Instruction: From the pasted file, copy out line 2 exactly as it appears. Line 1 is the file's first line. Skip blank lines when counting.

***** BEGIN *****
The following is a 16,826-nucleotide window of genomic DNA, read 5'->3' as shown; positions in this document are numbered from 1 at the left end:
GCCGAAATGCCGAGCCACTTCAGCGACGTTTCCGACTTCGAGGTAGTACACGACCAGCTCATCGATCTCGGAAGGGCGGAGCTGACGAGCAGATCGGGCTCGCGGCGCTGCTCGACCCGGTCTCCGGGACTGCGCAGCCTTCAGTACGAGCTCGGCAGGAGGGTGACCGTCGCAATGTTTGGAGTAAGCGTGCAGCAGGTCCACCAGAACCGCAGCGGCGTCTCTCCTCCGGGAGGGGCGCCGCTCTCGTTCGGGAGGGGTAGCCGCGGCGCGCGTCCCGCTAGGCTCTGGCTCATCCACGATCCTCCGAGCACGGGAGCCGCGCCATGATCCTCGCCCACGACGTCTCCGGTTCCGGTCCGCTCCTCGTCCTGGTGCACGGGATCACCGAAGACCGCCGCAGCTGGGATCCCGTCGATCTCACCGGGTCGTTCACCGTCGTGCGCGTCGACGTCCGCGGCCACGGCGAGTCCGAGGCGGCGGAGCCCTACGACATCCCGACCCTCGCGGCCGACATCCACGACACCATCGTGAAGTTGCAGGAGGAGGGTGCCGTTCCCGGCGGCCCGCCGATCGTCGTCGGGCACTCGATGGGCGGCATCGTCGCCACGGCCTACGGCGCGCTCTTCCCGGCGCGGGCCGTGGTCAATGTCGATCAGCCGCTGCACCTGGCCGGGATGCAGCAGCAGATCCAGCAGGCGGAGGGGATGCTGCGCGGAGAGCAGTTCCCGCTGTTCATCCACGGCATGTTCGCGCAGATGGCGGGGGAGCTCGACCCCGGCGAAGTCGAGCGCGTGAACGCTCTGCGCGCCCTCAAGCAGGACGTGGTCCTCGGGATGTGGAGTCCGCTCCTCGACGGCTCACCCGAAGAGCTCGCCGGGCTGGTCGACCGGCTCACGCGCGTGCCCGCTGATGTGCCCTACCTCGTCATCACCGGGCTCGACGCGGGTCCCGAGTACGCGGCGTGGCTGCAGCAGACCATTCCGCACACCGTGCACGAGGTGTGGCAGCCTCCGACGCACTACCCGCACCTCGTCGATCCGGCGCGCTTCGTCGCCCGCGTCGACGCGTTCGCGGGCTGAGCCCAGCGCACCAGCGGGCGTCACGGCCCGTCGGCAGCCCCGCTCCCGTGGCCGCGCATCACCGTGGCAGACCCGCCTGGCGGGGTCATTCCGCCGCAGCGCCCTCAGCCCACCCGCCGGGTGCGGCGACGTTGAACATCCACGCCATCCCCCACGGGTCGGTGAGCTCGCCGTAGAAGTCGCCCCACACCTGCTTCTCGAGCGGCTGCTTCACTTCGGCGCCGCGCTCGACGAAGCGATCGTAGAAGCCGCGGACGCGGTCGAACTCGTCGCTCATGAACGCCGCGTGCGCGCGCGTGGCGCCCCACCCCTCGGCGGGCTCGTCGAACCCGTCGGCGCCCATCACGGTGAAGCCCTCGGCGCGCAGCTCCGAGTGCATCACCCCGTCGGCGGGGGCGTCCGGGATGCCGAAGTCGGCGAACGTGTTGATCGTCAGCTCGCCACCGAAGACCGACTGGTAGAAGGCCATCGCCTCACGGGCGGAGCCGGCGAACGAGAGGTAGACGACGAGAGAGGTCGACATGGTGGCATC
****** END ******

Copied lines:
GCCGAAATGCCGAGCCACTTCAGCGACGTTTCCGACTTCGAGGTAGTACACGACCAGCTCATCGATCTCGGAAGGGCGGAGCTGACGAGCAGATCGGGCTCGCGGCGCTGCTCGACCCGGTCTCCGGGACTGCGCAGCCTTCAGTACGAGCTCGGCAGGAGGGTGACCGTCGCAATGTTTGGAGTAAGCGTGCAGCAGGTCCACCAGAACCGCAGCGGCGTCTCTCCTCCGGGAGGGGCGCCGCTCTCGTTCGGGAGGGGTAGCCGCGGCGCGCGTCCCGCTAGGCTCTGGCTCATCCACGATCCTCCGAGCACGGGAGCCGCGCCATGATCCTCGCCCACGACGTCTCCGGTTCCGGTCCGCTCCTCGTCCTGGTGCACGGGATCACCGAAGACCGCCGCAGCTGGGATCCCGTCGATCTCACCGGGTCGTTCACCGTCGTGCGCGTCGACGTCCGCGGCCACGGCGAGTCCGAGGCGGCGGAGCCCTACGACATCCCGACCCTCGCGGCCGACATCCACGACACCATCGTGAAGTTGCAGGAGGAGGGTGCCGTTCCCGGCGGCCCGCCGATCGTCGTCGGGCACTCGATGGGCGGCATCGTCGCCACGGCCTACGGCGCGCTCTTCCCGGCGCGGGCCGTGGTCAATGTCGATCAGCCGCTGCACCTGGCCGGGATGCAGCAGCAGATCCAGCAGGCGGAGGGGATGCTGCGCGGAGAGCAGTTCCCGCTGTTCATCCACGGCATGTTCGCGCAGATGGCGGGGGAGCTCGACCCCGGCGAAGTCGAGCGCGTGAACGCTCTGCGCGCCCTCAAGCAGGACGTGGTCCTCGGGATGTGGAGTCCGCTCCTCGACGGCTCACCCGAAGAGCTCGCCGGGCTGGTCGACCGGCTCACGCGCGTGCCCGCTGATGTGCCCTACCTCGTCATCACCGGGCTCGACGCGGGTCCCGAGTACGCGGCGTGGCTGCAGCAGACCATTCCGCACACCGTGCACGAGGTGTGGCAGCCTCCGACGCACTACCCGCACCTCGTCGATCCGGCGCGCTTCGTCGCCCGCGTCGACGCGTTCGCGGGCTGAGCCCAGCGCACCAGCGGGCGTCACGGCCCGTCGGCAGCCCCGCTCCCGTGGCCGCGCATCACCGTGGCAGACCCGCCTGGCGGGGTCATTCCGCCGCAGCGCCCTCAGCCCACCCGCCGGGTGCGGCGACGTTGAACATCCACGCCATCCCCCACGGGTCGGTGAGCTCGCCGTAGAAGTCGCCCCACACCTGCTTCTCGAGCGGCTGCTTCACTTCGGCGCCGCGCTCGACGAAGCGATCGTAGAAGCCGCGGACGCGGTCGAACTCGTCGCTCATGAACGCCGCGTGCGCGCGCGTGGCGCCCCACCCCTCGGCGGGCTCGTCGAACCCGTCGGCGCCCATCACGGTGAAGCCCTCGGCGCGCAGCTCCGAGTGCATCACCCCGTCGGCGGGGGCGTCCGGGATGCCGAAGTCGGCGAACGTGTTGATCGTCAGCTCGCCACCGAAGACCGACTGGTAGAAGGCCATCGCCTCACGGGCGGAGCCGGCGAACGAGAGGTAGACGACGAGAGAGGTCGACATGGTGGCATC